God, Where Are You?

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S (Scripture): Psalm 43

1

Establish justice for me, God!

Argue my case against ungodly people!

Rescue me from the dishonest and unjust!

2

Because you are my God, my protective fortress!

Why have you rejected me?

Why do I have to walk around,

sad, oppressed by enemies?

3

Send your light and truth—those will guide me!

Let them bring me to your holy mountain,

to your dwelling place.

4

Let me come to God’s altar—

let me come to God, my joy, my delight

O (Observation): Written in a time when God’s location on earth was likely The Temple, this person yearns for The Temple. This person has been struck down and seeks solace in God and God’s light / truth. The light and truth that will lead this person to God.

Living in a tumultuous time of foreign occupation, this individual (who likely represents all the Jewish people of that time) wants peace and nothing more than justice. Yet this justice eludes the author.

The hope to be found by this individual may not rest solely in The Temple. Perhaps the person of Jesus Christ, God in the flesh, who came to overcome the power of sin and death – once and for all – is the new location of God on earth. And in the Pentecost event, God’s presence burst forth…fulfilling the hope of this psalmist: that Light and Truth might come and bring God’s people into God’s presence, after all.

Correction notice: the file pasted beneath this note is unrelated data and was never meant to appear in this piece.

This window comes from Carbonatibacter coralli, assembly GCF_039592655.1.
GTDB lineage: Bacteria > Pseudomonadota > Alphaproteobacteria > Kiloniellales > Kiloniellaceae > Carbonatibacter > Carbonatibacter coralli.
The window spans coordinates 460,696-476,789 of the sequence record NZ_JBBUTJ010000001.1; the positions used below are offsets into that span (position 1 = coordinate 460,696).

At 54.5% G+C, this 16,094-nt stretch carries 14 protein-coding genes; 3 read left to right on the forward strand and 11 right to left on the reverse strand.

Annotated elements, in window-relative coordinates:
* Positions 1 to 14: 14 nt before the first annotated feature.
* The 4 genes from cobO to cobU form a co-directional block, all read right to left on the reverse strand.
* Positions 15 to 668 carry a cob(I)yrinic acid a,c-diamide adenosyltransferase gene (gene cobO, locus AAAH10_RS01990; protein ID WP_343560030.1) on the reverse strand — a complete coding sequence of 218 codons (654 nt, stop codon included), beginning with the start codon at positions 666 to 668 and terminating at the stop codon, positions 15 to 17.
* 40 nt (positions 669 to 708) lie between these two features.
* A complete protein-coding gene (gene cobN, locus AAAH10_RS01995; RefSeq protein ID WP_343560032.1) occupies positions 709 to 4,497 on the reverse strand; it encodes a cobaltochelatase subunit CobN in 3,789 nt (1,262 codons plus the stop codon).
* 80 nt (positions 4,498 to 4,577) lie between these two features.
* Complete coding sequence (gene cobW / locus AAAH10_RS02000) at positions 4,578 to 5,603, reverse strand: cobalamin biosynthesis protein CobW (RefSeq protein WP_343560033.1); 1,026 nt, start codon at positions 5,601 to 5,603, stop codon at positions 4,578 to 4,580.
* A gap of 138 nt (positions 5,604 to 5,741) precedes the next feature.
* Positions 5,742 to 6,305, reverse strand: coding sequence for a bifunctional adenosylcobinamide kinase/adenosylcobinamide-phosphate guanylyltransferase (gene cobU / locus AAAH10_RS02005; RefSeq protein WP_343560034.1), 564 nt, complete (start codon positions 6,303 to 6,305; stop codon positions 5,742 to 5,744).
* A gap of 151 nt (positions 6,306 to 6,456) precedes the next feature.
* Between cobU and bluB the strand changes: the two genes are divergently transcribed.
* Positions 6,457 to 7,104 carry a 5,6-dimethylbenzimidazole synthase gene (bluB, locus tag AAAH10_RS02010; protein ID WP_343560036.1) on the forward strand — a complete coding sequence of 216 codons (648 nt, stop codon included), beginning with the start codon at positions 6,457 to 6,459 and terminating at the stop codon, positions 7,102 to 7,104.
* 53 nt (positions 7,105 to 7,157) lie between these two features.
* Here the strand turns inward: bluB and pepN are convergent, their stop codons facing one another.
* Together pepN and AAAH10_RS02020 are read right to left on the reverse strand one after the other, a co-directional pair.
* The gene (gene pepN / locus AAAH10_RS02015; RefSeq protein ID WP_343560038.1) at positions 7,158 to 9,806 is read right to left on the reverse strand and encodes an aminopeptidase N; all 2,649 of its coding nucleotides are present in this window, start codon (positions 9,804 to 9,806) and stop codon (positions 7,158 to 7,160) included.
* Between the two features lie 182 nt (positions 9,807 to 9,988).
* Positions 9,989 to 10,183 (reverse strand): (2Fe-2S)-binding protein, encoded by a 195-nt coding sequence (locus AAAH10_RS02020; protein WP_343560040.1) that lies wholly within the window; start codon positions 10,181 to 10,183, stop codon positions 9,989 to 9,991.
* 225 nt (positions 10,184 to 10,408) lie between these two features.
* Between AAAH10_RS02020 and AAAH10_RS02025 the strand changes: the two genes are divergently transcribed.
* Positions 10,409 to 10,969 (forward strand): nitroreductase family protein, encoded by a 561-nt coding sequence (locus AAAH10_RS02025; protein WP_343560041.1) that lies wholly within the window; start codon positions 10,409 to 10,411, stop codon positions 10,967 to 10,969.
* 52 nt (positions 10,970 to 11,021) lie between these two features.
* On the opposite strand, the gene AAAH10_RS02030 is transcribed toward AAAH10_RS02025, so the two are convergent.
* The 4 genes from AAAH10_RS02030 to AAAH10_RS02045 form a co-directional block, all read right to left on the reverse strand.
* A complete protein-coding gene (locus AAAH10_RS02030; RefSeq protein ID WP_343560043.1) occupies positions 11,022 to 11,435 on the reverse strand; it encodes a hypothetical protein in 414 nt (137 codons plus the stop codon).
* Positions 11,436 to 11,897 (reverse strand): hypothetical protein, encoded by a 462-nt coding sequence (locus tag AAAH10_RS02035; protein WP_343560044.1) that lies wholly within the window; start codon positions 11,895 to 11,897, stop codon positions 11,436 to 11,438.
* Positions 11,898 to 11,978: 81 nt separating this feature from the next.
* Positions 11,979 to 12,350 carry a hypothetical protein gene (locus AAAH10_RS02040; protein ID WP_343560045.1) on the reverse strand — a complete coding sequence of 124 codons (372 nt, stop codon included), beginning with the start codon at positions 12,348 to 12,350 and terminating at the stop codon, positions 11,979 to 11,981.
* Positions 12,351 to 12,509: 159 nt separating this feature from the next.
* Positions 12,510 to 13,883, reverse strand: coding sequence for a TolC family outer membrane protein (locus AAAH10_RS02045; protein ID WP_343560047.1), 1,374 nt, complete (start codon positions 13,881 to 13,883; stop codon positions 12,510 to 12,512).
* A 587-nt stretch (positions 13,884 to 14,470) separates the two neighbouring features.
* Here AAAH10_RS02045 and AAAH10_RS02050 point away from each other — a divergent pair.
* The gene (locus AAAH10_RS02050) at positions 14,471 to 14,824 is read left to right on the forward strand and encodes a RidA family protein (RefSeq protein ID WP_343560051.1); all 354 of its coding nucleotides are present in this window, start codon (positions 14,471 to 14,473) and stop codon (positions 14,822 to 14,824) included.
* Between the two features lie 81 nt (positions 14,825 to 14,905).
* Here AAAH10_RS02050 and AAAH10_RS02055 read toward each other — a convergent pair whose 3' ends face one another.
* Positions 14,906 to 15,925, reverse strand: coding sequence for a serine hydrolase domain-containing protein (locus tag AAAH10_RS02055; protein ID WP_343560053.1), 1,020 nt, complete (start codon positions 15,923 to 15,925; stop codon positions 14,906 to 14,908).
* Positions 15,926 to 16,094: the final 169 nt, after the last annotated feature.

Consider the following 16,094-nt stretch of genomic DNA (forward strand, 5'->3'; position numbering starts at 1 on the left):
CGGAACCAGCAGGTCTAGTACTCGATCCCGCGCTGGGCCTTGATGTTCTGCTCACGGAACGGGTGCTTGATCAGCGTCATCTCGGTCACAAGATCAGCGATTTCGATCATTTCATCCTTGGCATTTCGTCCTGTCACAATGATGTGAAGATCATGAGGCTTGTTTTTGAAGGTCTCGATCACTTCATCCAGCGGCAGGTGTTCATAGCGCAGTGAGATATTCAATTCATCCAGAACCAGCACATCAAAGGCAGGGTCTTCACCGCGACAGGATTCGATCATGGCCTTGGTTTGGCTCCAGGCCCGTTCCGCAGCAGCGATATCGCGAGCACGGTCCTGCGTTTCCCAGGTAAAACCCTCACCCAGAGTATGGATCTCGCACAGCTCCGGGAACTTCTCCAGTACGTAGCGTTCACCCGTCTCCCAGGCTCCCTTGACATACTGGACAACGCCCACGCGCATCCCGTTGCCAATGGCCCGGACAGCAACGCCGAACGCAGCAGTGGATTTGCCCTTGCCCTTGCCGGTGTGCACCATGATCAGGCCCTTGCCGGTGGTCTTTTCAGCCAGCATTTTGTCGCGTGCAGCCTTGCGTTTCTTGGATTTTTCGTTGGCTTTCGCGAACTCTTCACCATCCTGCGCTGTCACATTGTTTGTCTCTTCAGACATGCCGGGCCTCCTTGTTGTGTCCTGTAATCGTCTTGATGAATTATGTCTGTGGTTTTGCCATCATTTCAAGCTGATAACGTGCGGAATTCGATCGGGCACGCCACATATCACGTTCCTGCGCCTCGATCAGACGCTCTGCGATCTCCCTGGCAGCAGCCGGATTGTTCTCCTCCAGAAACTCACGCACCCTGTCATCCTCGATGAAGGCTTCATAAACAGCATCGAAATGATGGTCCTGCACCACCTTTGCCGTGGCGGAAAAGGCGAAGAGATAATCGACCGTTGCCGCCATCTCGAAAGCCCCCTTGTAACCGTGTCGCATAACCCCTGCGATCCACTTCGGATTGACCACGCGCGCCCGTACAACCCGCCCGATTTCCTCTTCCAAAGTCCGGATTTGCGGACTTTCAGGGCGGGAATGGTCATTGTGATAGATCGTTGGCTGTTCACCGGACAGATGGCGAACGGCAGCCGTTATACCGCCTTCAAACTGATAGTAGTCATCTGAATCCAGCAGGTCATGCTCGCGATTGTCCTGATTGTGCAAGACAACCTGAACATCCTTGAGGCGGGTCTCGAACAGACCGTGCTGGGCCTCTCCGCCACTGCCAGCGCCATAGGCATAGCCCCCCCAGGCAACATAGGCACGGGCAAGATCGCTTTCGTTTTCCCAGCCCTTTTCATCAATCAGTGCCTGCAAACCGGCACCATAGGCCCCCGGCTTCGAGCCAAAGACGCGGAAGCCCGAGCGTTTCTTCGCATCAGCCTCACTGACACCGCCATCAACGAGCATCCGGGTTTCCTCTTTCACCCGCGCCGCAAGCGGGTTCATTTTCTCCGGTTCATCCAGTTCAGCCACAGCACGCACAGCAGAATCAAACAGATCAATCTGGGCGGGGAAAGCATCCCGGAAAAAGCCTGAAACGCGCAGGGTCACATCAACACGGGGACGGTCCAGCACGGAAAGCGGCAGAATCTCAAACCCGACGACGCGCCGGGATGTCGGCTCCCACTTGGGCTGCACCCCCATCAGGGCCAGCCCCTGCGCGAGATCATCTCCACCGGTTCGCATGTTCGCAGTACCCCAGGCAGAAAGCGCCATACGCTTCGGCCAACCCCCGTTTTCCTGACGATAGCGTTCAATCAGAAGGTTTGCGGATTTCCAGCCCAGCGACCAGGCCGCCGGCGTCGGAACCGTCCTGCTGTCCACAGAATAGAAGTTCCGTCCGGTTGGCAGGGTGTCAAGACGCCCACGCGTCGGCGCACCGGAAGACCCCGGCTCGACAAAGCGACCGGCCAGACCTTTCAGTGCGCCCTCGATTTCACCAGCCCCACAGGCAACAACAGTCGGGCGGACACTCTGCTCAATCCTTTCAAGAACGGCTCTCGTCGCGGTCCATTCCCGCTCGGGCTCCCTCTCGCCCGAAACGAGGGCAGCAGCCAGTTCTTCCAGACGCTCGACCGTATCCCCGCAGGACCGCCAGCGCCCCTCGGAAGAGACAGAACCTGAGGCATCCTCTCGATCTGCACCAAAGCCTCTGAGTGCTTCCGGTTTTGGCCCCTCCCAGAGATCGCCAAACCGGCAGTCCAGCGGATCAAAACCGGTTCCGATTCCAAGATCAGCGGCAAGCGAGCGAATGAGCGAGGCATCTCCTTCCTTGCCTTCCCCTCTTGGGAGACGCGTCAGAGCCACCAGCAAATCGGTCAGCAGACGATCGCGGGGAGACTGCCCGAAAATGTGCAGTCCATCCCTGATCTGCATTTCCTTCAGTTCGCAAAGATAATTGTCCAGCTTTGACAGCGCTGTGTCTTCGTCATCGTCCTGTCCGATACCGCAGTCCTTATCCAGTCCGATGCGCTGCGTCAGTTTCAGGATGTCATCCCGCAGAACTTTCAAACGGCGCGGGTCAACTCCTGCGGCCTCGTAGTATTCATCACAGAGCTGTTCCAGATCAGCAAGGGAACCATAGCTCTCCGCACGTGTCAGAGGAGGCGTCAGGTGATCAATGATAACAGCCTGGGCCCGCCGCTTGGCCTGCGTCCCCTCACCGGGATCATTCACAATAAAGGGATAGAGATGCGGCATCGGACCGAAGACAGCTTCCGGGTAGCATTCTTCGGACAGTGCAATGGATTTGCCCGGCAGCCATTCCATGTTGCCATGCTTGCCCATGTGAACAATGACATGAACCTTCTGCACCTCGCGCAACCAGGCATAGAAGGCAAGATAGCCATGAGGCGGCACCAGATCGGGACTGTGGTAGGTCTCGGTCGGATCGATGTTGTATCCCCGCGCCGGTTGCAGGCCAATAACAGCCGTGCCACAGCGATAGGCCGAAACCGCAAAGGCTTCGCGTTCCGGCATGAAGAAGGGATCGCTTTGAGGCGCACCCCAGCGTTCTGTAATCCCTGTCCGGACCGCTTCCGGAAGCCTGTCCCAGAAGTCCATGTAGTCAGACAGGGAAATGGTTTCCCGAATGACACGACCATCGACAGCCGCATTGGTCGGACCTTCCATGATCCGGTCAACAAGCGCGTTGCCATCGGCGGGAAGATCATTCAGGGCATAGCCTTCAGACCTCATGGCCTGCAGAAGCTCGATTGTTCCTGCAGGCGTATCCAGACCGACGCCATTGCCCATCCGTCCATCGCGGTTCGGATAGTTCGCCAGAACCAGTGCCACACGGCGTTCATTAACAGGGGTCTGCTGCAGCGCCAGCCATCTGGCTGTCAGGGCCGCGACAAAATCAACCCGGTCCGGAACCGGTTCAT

A (Application): I’ve take a hiatus from the blog posts during the last week, which was Holy Week for me. As a Lutheran pastor, I and several staff and volunteer leaders are responsible for planning and coordinating several worship services: 10 services in 8 days, to be exact (2 on Palm Sunday, Maundy Thursday, and Good Friday. 1 on Holy Saturday – our Easter Vigil service. 3 on Easter.)

And while the focus seems to be on “Temple” worship all week, we see the sanctuary / worship space / Temple as a staging ground for mission. We see the vital importance of gathering for worship and to hear God’s ongoing work of salvation for all as encouragement for mission. We hear and see the Word preached, prayed, and lived out.

Most people these days are feeling rejected and oppressed – whether real or self-imposed. And we ask people to come and gather for worship and time together within community so that they can share one another’s burdens.

In the gathered community, we encounter God. The Easter story was from Mark this year. In Mark’s Gospel, we don’t see Jesus…just an empty tomb. But if we were paying attention to the pre-resurrected Jesus, we may have noticed what was promised in the risen Jesus. In other words, when we saw Jesus heal lepers and the blind and the crippled, we saw the risen Jesus. And when we hear Jesus, we see the Light and Truth the psalmist so desperately seeks.

May you know the risen Jesus. May you be the risen Jesus to others this day.

P (Prayer): Lord, keep sending us into communities of faith for an encounter with you and solace in sharing our burdens with others. Amen.

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